For Injectors

This brochure is for people who inject drugs and want more information about Hepatitis A, B and C. It tells about the most common types of viral (caused by a virus) Hepatitis and how you can reduce your risks of getting or spreading this disease. For people who inject drugs, Hepatitis is a serious health threat: one of the most common ways of getting Hepatitis is through sharing injecting equipment. In most areas today–rural, suburban or city–injectors are more likely to have Hepatitis B or C than HIV!

 

Hepatitis means "inflammation of the liver". It is usually caused by one of three viruses: Hepatitis A, B, or C. The effects of each virus are different, but in some cases viral Hepatitis can lead to cirrhosis (scarring) of the liver, eventually causing serious, life-threatening disease, and even liver cancer. Although less common, Hepatitis can also be caused by heavy long-term alcohol use, some medicines, and illnesses passed down from your parents.

The liver keeps your body functioning smoothly. It helps digest food and get rid of toxins and other things foreign to your body (like drugs!). When the liver gets so damaged that it can’t work properly, a transplant may be your only medical option. Liver transplants are difficult, expensive and hard to get. Even after a transplant, Hepatitis C may sometimes re-appear in your new liver. This is why preventing Hepatitis, and, if you’re infected, early detection and care that keeps your liver from being seriously damaged, is so important!

 

Hepatitis A

Hepatitis A (HAV) is caused by a virus found in feces (shit). You can get Hepatitis A if you have contact with infected feces. The most common way this happens is through swallowing contaminated food or water. You can also get it through sexual acts like rimming (licking someone’s asshole) or sucking a guy off immediately after he’s had anal sex. In either case, the virus can be transmitted by tiny amounts of feces that you can’t see. Foods and liquids get contaminated by hands that aren’t washed, or aren’t washed right. Pots, pans, plates, knives and forks, serving spoons, etc can also be contaminated if not cleaned properly. And sometimes sewage pollution can contaminate food or drinking supplies.

Almost everyone infected with Hepatitis A recovers completely in about 4 to 8 weeks You may have no symptoms, or you may suffer from nausea, vomiting, jaundice (yellow skin and/or eyes), diarrhea, and/or an extreme lack of energy. Hepatitis A is rarely dangerous, unless you also have Hepatitis C. When you have active Hepatitis A, you can pass the virus on to another person-even if you have no symptoms. Once you recover, you can’t spread Hepatitis A and you’re immune to getting it again. This is because your immune system develops antibodies that are able to fight off future exposures to Hepatitis A .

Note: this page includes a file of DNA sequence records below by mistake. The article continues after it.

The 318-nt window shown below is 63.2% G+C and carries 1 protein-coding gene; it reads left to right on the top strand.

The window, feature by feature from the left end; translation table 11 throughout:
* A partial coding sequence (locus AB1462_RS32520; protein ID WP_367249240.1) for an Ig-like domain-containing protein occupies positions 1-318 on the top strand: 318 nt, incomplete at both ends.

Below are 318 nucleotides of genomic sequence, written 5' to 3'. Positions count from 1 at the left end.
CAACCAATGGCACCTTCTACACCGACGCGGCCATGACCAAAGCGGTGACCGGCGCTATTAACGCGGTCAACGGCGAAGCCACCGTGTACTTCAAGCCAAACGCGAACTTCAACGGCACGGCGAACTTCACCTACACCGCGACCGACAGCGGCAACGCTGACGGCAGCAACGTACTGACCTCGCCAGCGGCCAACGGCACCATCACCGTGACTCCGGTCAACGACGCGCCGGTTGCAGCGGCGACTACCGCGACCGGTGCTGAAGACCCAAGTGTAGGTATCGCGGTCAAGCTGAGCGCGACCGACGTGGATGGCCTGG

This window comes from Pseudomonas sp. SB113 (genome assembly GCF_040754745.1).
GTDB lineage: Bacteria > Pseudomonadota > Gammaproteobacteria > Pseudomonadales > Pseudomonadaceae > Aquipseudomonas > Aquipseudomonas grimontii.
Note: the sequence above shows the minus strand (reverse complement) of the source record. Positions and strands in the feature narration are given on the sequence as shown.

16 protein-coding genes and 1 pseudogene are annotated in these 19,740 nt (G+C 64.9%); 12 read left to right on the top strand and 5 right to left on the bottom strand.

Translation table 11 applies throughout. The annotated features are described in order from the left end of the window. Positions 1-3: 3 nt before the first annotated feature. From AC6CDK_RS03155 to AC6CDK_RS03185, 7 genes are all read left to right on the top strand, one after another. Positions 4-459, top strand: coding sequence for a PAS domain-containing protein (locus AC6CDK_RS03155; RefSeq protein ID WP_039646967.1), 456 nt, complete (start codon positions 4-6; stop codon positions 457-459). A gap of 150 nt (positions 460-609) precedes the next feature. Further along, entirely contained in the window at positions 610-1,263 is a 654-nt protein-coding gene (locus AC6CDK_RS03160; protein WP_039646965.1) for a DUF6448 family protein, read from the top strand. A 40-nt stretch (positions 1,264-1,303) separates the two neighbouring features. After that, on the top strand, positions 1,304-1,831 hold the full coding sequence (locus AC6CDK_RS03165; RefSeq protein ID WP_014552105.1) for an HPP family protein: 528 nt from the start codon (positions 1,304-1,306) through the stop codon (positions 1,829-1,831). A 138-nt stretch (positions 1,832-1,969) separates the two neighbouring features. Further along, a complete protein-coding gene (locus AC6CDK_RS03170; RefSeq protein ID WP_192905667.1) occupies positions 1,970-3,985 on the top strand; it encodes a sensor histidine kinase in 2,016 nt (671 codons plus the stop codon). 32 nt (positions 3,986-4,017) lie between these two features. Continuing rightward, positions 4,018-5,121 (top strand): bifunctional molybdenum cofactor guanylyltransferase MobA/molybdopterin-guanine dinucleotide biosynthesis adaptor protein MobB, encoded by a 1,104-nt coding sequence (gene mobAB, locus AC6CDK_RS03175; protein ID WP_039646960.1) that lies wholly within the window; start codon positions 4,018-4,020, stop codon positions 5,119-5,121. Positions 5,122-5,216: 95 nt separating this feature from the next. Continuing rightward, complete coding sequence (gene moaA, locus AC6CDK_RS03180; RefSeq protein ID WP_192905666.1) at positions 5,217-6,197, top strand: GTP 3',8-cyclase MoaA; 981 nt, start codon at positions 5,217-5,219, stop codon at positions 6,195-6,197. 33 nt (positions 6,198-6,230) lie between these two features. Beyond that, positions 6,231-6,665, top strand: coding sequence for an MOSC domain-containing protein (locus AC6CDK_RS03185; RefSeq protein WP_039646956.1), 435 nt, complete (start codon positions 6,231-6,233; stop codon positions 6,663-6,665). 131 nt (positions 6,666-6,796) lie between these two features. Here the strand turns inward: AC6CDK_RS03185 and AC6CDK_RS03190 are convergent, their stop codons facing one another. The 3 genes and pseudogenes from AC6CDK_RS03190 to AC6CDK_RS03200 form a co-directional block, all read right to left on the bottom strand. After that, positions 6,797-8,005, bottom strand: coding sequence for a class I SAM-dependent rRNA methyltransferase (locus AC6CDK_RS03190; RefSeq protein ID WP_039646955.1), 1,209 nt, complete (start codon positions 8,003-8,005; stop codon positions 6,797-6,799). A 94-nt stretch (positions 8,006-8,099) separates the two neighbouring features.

Hepatitis B

Hepatitis B (HBV) is caused by a virus found in blood, semen (cum), vaginal fluids, breast milk, and saliva (spit). It is spread by sharing syringes or infected water when injecting. It can also be spread by sharing other injection equipment (like cottons and cookers) and, perhaps, snorting or smoking devices (like straws or crack pipes). Hepatitis B is transmitted sexually too, through unprotected vaginal, anal, or oral sex with a person infected with Hepatitis B. Hepatitis B can be transmitted from a pregnant woman to her fetus in the womb, or to her infant during or after birth. And because it is so easily transmitted through body fluids Hepatitis B is sometimes spread by ordinary household contacts —possibly through sharing things such as toothbrushes and razors.

When you are infected with Hepatitis B the sickness may start gradually, usually lasting a month or two. Sometimes you may not know you’re infected because you don’t look or feel sick: the virus can remain active within your system, and you can still infect others. Only about 1% of people who get HBV die, and most people recover completely from Hepatitis B within about 6 months. These people are said to have had acute Hepatitis B. However, about 5 - 10% of people who get Hepatitis B remain capable of spreading the virus for the rest of their lives and can develop chronic liver disease. These people are said to have chronic Hepatitis B.

Hepatitis C

Hepatitis C (HCV) is another virus found in blood and mostly transmitted through blood to blood contact. It is usually spread by sharing syringes or infected water when injecting. It can also be spread by sharing other injection equipment (like cottons and cookers) and, perhaps, snorting or smoking devices (like straws or crack pipes). Non-sterile tattooing and body piercing equipment can transmit the virus, too. Sometimes Hepatitis C can be transmitted from a pregnant woman to her fetus in the womb. It may also be possible to get it from ordinary household contacts like razors and toothbrushes shared with someone who has the virus. In a small percentage of cases, Hepatitis C is transmitted through sexual contact, although not a lot is known about how this happens. The risk of getting Hepatitis C from blood products is much less today since all blood products are now screened.